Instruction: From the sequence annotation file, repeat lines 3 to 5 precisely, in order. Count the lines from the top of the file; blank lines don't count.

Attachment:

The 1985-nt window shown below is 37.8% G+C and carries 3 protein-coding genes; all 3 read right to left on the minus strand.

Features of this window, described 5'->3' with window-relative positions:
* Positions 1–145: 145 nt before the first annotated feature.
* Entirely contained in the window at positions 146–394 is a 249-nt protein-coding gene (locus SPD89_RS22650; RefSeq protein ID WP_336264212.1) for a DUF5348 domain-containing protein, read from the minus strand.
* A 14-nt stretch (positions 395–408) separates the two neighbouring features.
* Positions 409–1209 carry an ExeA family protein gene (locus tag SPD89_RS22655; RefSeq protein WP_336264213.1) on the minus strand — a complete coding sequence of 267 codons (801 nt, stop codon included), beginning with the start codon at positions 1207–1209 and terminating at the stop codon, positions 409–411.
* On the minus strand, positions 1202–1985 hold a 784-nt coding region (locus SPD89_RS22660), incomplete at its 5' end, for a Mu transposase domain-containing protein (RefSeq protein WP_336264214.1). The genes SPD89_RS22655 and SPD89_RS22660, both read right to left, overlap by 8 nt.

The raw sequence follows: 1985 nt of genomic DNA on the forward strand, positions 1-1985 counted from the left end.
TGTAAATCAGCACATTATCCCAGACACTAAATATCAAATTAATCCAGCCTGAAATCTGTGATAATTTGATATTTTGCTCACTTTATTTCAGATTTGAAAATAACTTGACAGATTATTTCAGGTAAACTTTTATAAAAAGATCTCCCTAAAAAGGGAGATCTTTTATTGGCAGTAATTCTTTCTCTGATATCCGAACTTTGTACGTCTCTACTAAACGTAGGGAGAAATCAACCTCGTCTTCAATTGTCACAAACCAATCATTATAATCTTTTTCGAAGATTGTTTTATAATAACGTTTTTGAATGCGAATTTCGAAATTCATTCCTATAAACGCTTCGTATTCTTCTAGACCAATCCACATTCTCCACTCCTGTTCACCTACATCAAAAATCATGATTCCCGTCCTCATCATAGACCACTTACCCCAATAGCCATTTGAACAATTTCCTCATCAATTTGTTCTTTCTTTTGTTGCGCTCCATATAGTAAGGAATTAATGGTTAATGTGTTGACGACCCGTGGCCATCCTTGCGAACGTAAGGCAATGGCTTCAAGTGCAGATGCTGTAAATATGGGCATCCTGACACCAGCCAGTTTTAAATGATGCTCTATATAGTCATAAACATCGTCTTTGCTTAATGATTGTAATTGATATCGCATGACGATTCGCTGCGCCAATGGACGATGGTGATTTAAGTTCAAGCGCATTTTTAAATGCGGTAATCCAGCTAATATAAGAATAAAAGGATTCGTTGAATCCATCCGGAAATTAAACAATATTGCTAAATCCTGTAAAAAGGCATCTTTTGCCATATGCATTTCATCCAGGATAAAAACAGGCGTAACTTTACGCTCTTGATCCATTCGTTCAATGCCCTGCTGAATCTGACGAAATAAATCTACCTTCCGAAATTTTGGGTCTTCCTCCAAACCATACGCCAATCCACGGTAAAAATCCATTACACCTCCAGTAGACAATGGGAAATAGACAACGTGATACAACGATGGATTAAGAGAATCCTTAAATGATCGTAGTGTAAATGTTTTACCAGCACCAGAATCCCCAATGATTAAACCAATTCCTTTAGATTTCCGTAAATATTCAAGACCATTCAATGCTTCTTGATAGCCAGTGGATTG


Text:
* Positions 1–145: 145 nt before the first annotated feature.
* Entirely contained in the window at positions 146–394 is a 249-nt protein-coding gene (locus SPD89_RS22650; RefSeq protein ID WP_336264212.1) for a DUF5348 domain-containing protein, read from the minus strand.
* A 14-nt stretch (positions 395–408) separates the two neighbouring features.